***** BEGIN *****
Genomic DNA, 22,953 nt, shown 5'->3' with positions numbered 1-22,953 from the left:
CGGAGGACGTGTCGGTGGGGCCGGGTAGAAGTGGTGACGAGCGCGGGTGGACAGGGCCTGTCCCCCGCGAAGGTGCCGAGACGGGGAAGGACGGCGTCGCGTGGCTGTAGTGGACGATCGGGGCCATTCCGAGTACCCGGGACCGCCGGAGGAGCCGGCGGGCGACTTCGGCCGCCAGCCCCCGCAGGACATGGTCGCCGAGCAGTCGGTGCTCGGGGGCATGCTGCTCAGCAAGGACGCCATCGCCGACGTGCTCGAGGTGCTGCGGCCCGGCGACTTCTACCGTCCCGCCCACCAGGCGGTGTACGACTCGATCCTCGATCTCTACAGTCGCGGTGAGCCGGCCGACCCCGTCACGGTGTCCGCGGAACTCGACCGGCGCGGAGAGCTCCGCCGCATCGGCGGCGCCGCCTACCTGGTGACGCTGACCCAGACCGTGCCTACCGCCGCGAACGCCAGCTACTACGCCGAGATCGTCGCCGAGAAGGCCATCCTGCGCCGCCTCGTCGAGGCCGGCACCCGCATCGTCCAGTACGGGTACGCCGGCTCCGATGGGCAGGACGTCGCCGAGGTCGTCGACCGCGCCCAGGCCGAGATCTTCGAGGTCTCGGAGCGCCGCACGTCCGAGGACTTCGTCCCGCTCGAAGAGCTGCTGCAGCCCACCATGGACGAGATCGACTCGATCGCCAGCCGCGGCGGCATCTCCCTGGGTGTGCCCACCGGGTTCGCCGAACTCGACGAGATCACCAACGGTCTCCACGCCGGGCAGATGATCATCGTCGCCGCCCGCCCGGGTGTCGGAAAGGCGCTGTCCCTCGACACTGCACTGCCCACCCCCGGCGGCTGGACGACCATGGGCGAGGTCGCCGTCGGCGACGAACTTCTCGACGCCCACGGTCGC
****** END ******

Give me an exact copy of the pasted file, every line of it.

Genomic DNA, 22,953 nt, shown 5'->3' with positions numbered 1-22,953 from the left:
CGGAGGACGTGTCGGTGGGGCCGGGTAGAAGTGGTGACGAGCGCGGGTGGACAGGGCCTGTCCCCCGCGAAGGTGCCGAGACGGGGAAGGACGGCGTCGCGTGGCTGTAGTGGACGATCGGGGCCATTCCGAGTACCCGGGACCGCCGGAGGAGCCGGCGGGCGACTTCGGCCGCCAGCCCCCGCAGGACATGGTCGCCGAGCAGTCGGTGCTCGGGGGCATGCTGCTCAGCAAGGACGCCATCGCCGACGTGCTCGAGGTGCTGCGGCCCGGCGACTTCTACCGTCCCGCCCACCAGGCGGTGTACGACTCGATCCTCGATCTCTACAGTCGCGGTGAGCCGGCCGACCCCGTCACGGTGTCCGCGGAACTCGACCGGCGCGGAGAGCTCCGCCGCATCGGCGGCGCCGCCTACCTGGTGACGCTGACCCAGACCGTGCCTACCGCCGCGAACGCCAGCTACTACGCCGAGATCGTCGCCGAGAAGGCCATCCTGCGCCGCCTCGTCGAGGCCGGCACCCGCATCGTCCAGTACGGGTACGCCGGCTCCGATGGGCAGGACGTCGCCGAGGTCGTCGACCGCGCCCAGGCCGAGATCTTCGAGGTCTCGGAGCGCCGCACGTCCGAGGACTTCGTCCCGCTCGAAGAGCTGCTGCAGCCCACCATGGACGAGATCGACTCGATCGCCAGCCGCGGCGGCATCTCCCTGGGTGTGCCCACCGGGTTCGCCGAACTCGACGAGATCACCAACGGTCTCCACGCCGGGCAGATGATCATCGTCGCCGCCCGCCCGGGTGTCGGAAAGGCGCTGTCCCTCGACACTGCACTGCCCACCCCCGGCGGCTGGACGACCATGGGCGAGGTCGCCGTCGGCGACGAACTTCTCGACGCCCACGGTCGC